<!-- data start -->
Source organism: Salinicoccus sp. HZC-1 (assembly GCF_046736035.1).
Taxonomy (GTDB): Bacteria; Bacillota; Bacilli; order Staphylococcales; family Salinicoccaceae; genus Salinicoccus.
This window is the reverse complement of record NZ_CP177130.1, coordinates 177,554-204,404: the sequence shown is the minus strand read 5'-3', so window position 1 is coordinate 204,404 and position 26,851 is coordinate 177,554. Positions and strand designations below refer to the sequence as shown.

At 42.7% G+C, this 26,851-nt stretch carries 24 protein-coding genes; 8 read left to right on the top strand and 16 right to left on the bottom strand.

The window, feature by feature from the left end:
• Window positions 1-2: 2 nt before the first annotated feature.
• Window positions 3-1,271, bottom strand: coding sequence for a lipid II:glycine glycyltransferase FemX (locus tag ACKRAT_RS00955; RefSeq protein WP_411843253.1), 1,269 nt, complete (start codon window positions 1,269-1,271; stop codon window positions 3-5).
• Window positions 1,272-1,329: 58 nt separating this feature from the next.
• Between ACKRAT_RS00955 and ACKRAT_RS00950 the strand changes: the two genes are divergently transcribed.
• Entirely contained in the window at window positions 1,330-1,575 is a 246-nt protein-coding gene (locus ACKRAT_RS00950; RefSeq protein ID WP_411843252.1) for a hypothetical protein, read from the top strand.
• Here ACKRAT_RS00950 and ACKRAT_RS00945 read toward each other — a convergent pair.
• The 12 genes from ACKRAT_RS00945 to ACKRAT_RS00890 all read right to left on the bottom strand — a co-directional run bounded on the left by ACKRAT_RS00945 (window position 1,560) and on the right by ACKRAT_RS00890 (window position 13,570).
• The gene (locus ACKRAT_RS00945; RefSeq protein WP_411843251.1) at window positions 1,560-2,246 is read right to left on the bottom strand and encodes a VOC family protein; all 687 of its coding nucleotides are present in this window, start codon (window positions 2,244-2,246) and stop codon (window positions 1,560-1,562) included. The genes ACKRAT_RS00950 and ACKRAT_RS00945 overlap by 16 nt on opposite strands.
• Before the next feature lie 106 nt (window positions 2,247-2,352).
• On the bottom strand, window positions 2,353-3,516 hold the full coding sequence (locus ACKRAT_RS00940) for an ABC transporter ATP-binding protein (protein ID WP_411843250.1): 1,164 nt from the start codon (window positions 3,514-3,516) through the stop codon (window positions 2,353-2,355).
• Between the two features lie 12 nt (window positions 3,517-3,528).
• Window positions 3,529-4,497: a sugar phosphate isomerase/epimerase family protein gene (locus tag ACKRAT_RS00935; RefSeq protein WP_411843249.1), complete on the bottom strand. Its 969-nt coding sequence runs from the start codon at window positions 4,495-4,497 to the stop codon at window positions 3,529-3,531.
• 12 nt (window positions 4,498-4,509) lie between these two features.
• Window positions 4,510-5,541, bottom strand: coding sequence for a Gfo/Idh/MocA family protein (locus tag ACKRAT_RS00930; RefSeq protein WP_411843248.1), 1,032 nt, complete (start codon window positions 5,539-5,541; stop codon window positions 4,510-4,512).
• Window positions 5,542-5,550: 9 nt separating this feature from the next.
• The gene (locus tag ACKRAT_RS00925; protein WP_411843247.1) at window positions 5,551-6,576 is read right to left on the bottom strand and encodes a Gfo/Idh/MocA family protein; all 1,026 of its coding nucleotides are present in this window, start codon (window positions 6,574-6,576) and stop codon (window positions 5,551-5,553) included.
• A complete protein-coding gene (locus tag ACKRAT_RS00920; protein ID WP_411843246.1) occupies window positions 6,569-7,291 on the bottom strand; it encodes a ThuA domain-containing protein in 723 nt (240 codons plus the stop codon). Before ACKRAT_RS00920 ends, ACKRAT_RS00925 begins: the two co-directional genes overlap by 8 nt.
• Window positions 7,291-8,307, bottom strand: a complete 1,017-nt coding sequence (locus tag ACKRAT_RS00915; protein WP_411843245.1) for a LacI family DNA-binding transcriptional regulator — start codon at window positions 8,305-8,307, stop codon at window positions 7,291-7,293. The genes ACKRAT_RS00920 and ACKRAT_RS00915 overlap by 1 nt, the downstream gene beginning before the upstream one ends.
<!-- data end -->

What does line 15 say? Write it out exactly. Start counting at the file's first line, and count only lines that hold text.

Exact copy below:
• On the bottom strand, window positions 2,353-3,516 hold the full coding sequence (locus ACKRAT_RS00940) for an ABC transporter ATP-binding protein (protein ID WP_411843250.1): 1,164 nt from the start codon (window positions 3,514-3,516) through the stop codon (window positions 2,353-2,355).